But after two albums released this year, practically unheard of these days in any musical genre, garnering the all important ingredient of radio play, despite the fact that Pinmonkey plays a mixture of bluegrass and Poco styled country rock, touring with Brad Paisley and Lee Ann Womack and a bit of an unusual name, the acclaim is growing.
"We've had a good year," lead singer Michael Reynolds readily acknowledges in a cell phone interview from Salt Lake City about 10 days after the band's major label debut was released on BNA in October.
The self-titled disc from bassist Michael Jeffers, his brother Chad, who plays guitar, banjo, Dobro and lap steel, drummer Rick Schell and Reynolds, includes decidedly unexpected covers of Sugar Ray's big hip hop hit "Fly" and Cyndi Lauper's "I Drove All Night" along with "Barbed Wire And Roses," the first single from the 11-song release.
In this day and age when Faith Hill has abandoned country music with "Cry," and most of what folks hear on the radio isn't your father's country, Pinmonkey knew what it wanted, according to Reynolds.
"We sort of set up a couple of different goals when we first started, and we talked about these with the record label about this before we first signed, so they knew where our head was at," says Reynolds.
"We didn't want to make a collection of singles," says Reynolds. "We wanted to make an album that was a whole in and of itself. We wanted something that sort of held itself together cohesively and nicely as a whole."
"They were fairly receptive because they realized we were a little bit different animal than most. They understood. Not that they didn't have their say and input in what we recorded, but we did have long discussions about why we are recording such and such songs. There were really good songs that we did pass over because they didn't play into (that). It was almost an intangible thing that we were readying for. We couldn't quite put it into words, but we knew it was. It was hard convincing the label from time to time that we really didn't need to put (a particular) song on the album, but we tried not to be difficult (and went) into a logical argument. More often than not, they deferred to us."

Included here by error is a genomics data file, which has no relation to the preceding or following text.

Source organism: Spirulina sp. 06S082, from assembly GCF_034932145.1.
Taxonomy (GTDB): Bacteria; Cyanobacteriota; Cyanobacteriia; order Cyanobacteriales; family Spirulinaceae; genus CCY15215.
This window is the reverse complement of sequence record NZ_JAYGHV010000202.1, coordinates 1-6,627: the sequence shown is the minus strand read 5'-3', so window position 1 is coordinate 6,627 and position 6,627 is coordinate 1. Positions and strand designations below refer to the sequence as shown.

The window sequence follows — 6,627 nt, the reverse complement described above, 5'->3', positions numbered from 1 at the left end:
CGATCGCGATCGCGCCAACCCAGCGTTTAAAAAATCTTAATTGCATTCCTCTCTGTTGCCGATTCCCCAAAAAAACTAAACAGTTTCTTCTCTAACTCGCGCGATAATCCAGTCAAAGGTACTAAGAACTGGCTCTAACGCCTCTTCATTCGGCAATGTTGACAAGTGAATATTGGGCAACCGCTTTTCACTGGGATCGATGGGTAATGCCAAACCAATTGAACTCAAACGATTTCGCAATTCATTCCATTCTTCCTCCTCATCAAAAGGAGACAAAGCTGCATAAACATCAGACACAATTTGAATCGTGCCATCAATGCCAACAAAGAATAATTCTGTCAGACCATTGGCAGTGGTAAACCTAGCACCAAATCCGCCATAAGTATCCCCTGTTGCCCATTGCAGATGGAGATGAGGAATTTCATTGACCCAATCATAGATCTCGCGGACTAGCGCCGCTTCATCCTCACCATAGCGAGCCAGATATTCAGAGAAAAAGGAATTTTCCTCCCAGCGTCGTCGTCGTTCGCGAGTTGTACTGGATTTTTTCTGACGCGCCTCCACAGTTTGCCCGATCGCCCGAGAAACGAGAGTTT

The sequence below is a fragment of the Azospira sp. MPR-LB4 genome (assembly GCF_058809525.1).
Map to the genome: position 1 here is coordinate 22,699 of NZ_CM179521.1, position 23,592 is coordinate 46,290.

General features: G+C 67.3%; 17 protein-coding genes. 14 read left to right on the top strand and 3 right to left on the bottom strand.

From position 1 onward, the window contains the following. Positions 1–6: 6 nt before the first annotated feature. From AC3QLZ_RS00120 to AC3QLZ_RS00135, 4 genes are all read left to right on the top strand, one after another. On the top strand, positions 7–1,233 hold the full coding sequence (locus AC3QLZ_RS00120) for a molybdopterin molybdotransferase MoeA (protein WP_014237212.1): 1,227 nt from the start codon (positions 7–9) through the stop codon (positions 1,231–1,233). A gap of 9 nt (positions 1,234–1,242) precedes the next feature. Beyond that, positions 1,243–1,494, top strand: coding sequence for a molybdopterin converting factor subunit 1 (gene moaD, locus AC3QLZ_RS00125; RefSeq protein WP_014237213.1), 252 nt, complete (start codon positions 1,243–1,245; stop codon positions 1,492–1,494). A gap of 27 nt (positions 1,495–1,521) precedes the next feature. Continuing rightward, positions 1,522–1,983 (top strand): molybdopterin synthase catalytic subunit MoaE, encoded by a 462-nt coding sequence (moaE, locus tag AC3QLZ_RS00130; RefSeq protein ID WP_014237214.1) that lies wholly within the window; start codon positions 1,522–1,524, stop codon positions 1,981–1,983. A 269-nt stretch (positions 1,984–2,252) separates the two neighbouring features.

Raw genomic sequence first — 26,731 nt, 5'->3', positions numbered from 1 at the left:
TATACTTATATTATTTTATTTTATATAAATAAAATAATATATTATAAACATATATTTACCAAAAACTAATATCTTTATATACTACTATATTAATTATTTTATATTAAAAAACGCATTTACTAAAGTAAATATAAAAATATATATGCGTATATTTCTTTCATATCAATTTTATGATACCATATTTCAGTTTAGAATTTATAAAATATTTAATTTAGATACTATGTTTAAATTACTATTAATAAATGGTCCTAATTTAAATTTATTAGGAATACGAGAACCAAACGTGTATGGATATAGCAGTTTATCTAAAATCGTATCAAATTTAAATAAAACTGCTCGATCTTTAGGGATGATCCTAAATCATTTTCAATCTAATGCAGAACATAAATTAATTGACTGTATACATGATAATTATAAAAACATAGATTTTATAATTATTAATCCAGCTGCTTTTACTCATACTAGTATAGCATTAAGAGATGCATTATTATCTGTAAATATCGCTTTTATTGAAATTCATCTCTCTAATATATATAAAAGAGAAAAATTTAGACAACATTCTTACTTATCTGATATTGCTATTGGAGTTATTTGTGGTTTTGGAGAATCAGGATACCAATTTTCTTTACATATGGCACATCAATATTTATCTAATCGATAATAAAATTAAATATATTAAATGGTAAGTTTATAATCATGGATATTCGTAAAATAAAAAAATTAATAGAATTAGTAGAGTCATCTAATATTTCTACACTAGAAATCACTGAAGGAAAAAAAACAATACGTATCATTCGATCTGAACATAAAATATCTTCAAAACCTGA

Reynolds also says the goal was to make an album that had legs. "The way we looked at it is we could make an album we could point to in 10 years and say we made a damn good album that we could proud of. So many artists will come in to talk about their first album and apologize for it. They come in and talk about the second album saying the first wasn't the album they really wanted to make. That's not what we wanted to do. We wanted to make something we were proud of. This is something we have to live with the rest of our lives."
The first week out, the disc sold 9,100 copies, so a chunk of people may be living with it also.
Reynolds, who wrote two songs, sings lead with some helping harmonies from Schell and Chad Jeffers.
Perhaps the most surprising choices are the covers of "Fly" and "I Drove All Night."
"You know how sometimes you have a song stuck in your head?" Reynolds asks. "I had 'Fly' stuck in my head one day. I was driving (in Nashville). I was singing out loud. Basically, anything I sing out loud comes out (sounding) bluegrass, and I thought, 'huh, that might work.'"
"I presented it to the guys," says Reynolds, not expecting them to go for it. But to his surprise, they told him they thought the band might be able to work it up.
"It's catchy and stuck in my head," says Reynolds. "It pretty much just clicked from the get go."
According to Schell, 'We didn't sit there and say we would do some pop act's song and do it bluegrass. At first, we were laughing, and then we were playing ("Fly") at live shows. We said, 'wow.'"
"I Drove All Night," which will be Pinmonkey's second single, was a hit for Lauper in 1989. Her version of it is a bit industrial sounding. Not exactly a song obviously translatable into a bluegrass-oriented song.
The song found its way to Pinmonkey because Chad Jeffers was dating a woman who was a big Lauper fan. She lent him a CD with the song. ' "He just thought it might make a good song," says Reynolds. "The approach we took on it when he said something about it, instead of the band listening to the song, I said he should give it to me and (have) me break it down to its bare acoustic skeleton and work the song from there. We wouldn't work from any preconceived notions."
Schell, 35, had no concerns about tackling such non-country song. "A good song is a good song," says Schell in a separate interview somewhere en route from California to Las Vegas. "It can cross genres. We had our own style, so no matter what we do, it comes out the way we do it."